Get Involved: Contact Congress — Sugarcane Ethanol, the Sweeter Alternative

Get Involved: Contact Congress — Sugarcane Ethanol, the Sweeter Alternative.

Information included in the link above to contact your members of Congress!!!!

Leading environmental officials at the U.S. Environmental Protection Agency (EPA) and in California agree: ethanol made from sugarcane is an ideal renewable fuel that can help reduce greenhouse gases while diversifying America’s energy resources. EPA has designated sugarcane ethanol as an Advanced Renewable Fuel – an important category of superior biofuels that, along with cellulosic biofuels and others, will make up 21 billion gallons of America’s fuel supply by 2022. This is equal to about 15% of today’s gasoline market. In California, the state’s air regulators have classified sugarcane ethanol as a “low-carbon” fuel that will help reduce greenhouse gas emissions from the state’s transportation sector.

What is it about sugarcane ethanol that makes the fuel so environmentally friendly?

  • Renewable – Sugarcane ethanol, unlike coal or oil, is produced from sugarcane plants that grow back year after year.
  • Sustainable – Since sugarcane only needs to be replanted every five to seven years – as a semi-perennial crop it can be harvested without uprooting the plant, its cultivation has less impact on the soil and surrounding environment. Learn more about sustainable sugarcane agriculture in Brazil.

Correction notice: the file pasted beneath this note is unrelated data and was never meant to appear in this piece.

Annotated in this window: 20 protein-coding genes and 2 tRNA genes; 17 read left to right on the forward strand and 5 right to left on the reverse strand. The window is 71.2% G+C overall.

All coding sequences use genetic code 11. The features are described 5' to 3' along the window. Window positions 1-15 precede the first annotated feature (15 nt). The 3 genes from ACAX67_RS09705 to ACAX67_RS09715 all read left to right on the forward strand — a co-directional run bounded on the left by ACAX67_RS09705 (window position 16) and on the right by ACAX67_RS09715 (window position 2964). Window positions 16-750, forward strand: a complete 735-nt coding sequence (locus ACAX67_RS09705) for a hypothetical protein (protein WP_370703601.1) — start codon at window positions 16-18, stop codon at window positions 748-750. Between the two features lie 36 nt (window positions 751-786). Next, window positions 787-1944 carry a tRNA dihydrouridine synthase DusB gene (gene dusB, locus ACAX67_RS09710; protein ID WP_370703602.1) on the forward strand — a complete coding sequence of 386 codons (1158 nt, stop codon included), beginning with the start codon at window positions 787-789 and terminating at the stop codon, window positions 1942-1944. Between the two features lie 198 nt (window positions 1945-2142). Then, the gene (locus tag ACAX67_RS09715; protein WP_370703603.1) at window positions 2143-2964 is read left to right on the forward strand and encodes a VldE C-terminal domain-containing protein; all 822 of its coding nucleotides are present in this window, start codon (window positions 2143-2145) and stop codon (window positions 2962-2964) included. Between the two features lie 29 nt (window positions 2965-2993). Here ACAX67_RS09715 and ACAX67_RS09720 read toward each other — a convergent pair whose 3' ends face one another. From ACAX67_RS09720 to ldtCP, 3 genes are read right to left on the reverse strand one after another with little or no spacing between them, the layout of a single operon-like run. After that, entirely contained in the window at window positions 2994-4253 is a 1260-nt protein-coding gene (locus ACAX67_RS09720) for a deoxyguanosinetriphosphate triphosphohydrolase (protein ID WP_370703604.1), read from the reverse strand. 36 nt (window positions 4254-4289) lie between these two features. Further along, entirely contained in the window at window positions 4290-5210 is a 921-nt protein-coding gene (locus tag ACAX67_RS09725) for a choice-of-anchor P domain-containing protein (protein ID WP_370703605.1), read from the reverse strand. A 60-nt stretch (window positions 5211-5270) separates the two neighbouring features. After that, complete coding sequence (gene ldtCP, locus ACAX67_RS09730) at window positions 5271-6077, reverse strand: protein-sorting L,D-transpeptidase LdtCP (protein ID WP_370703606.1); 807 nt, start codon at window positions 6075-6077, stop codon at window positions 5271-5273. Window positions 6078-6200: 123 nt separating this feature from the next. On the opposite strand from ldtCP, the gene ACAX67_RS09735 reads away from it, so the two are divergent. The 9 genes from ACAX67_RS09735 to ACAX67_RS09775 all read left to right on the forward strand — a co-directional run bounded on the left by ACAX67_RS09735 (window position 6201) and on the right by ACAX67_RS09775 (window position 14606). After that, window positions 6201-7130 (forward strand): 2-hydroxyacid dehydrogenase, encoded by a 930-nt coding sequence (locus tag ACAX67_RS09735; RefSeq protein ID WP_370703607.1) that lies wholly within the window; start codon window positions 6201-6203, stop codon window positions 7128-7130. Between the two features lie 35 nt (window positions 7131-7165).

• Energy-Intensive – Sugarcane is highly efficient in converting sunlight, water and CO2 into stored energy.  Sugarcane produces seven times more energy compared to corn when used in ethanol production.
  • Lower Carbon Emissions – Compared to gasoline, sugarcane ethanol cuts greenhouse gases by more than 60%. That’s better than any other liquid biofuel produced today in large quantities.

In addition to these significant environmental benefits, sugarcane ethanol also is more affordable compared to other alternatives. That’s why many observers point to sugarcane ethanol as a good option for diversifying U.S. energy supplies, increasing healthy competition among biofuel manufacturers and improving America’s energy security.

 

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